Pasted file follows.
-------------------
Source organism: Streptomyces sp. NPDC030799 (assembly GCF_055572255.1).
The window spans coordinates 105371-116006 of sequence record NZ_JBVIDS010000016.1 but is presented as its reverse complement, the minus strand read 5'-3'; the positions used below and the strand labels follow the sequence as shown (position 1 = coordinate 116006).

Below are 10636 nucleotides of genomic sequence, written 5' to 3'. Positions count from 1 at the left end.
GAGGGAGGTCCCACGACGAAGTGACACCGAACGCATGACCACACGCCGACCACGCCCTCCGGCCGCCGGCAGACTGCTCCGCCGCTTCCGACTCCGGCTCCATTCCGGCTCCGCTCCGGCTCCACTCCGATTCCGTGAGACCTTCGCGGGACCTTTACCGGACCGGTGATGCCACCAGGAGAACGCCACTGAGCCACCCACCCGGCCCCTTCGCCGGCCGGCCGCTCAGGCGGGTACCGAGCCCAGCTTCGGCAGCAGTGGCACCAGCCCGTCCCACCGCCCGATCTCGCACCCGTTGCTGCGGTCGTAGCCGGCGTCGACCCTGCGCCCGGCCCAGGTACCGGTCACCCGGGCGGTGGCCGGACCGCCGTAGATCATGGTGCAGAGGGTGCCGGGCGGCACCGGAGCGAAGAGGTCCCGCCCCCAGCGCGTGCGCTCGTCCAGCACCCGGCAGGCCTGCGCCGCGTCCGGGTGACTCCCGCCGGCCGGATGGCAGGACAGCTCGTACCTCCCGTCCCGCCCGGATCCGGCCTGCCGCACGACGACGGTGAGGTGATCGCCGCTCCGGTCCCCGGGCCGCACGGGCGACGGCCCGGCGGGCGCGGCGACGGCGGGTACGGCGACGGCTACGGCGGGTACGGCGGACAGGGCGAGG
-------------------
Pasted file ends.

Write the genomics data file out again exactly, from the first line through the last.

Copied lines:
Source organism: Streptomyces sp. NPDC030799 (assembly GCF_055572255.1).
The window spans coordinates 105371-116006 of sequence record NZ_JBVIDS010000016.1 but is presented as its reverse complement, the minus strand read 5'-3'; the positions used below and the strand labels follow the sequence as shown (position 1 = coordinate 116006).

Below are 10636 nucleotides of genomic sequence, written 5' to 3'. Positions count from 1 at the left end.
GAGGGAGGTCCCACGACGAAGTGACACCGAACGCATGACCACACGCCGACCACGCCCTCCGGCCGCCGGCAGACTGCTCCGCCGCTTCCGACTCCGGCTCCATTCCGGCTCCGCTCCGGCTCCACTCCGATTCCGTGAGACCTTCGCGGGACCTTTACCGGACCGGTGATGCCACCAGGAGAACGCCACTGAGCCACCCACCCGGCCCCTTCGCCGGCCGGCCGCTCAGGCGGGTACCGAGCCCAGCTTCGGCAGCAGTGGCACCAGCCCGTCCCACCGCCCGATCTCGCACCCGTTGCTGCGGTCGTAGCCGGCGTCGACCCTGCGCCCGGCCCAGGTACCGGTCACCCGGGCGGTGGCCGGACCGCCGTAGATCATGGTGCAGAGGGTGCCGGGCGGCACCGGAGCGAAGAGGTCCCGCCCCCAGCGCGTGCGCTCGTCCAGCACCCGGCAGGCCTGCGCCGCGTCCGGGTGACTCCCGCCGGCCGGATGGCAGGACAGCTCGTACCTCCCGTCCCGCCCGGATCCGGCCTGCCGCACGACGACGGTGAGGTGATCGCCGCTCCGGTCCCCGGGCCGCACGGGCGACGGCCCGGCGGGCGCGGCGACGGCGGGTACGGCGACGGCTACGGCGGGTACGGCGGACAGGGCGAGG